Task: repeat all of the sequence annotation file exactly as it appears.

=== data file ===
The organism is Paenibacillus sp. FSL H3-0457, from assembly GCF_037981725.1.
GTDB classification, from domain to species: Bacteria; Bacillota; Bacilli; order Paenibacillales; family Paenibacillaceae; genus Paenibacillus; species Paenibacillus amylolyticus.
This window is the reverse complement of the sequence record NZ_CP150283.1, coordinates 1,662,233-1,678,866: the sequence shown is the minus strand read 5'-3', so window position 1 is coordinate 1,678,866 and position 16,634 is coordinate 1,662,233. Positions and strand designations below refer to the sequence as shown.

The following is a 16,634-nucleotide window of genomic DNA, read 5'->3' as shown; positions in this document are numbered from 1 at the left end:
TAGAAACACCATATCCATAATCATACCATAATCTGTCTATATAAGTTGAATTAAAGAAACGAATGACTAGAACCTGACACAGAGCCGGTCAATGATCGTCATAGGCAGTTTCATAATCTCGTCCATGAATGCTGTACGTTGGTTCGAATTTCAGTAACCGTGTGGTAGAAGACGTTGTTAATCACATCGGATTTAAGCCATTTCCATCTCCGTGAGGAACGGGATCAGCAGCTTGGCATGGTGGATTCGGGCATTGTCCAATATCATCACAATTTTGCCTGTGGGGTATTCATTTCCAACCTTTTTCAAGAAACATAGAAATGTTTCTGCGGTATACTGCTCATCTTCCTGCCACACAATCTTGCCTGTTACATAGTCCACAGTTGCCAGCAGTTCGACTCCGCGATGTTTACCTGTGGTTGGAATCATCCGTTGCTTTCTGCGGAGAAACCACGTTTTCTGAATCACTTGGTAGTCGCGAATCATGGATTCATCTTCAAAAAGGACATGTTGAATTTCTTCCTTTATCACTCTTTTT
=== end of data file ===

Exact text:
The organism is Paenibacillus sp. FSL H3-0457, from assembly GCF_037981725.1.
GTDB classification, from domain to species: Bacteria; Bacillota; Bacilli; order Paenibacillales; family Paenibacillaceae; genus Paenibacillus; species Paenibacillus amylolyticus.
This window is the reverse complement of the sequence record NZ_CP150283.1, coordinates 1,662,233-1,678,866: the sequence shown is the minus strand read 5'-3', so window position 1 is coordinate 1,678,866 and position 16,634 is coordinate 1,662,233. Positions and strand designations below refer to the sequence as shown.

The following is a 16,634-nucleotide window of genomic DNA, read 5'->3' as shown; positions in this document are numbered from 1 at the left end:
TAGAAACACCATATCCATAATCATACCATAATCTGTCTATATAAGTTGAATTAAAGAAACGAATGACTAGAACCTGACACAGAGCCGGTCAATGATCGTCATAGGCAGTTTCATAATCTCGTCCATGAATGCTGTACGTTGGTTCGAATTTCAGTAACCGTGTGGTAGAAGACGTTGTTAATCACATCGGATTTAAGCCATTTCCATCTCCGTGAGGAACGGGATCAGCAGCTTGGCATGGTGGATTCGGGCATTGTCCAATATCATCACAATTTTGCCTGTGGGGTATTCATTTCCAACCTTTTTCAAGAAACATAGAAATGTTTCTGCGGTATACTGCTCATCTTCCTGCCACACAATCTTGCCTGTTACATAGTCCACAGTTGCCAGCAGTTCGACTCCGCGATGTTTACCTGTGGTTGGAATCATCCGTTGCTTTCTGCGGAGAAACCACGTTTTCTGAATCACTTGGTAGTCGCGAATCATGGATTCATCTTCAAAAAGGACATGTTGAATTTCTTCCTTTATCACTCTTTTT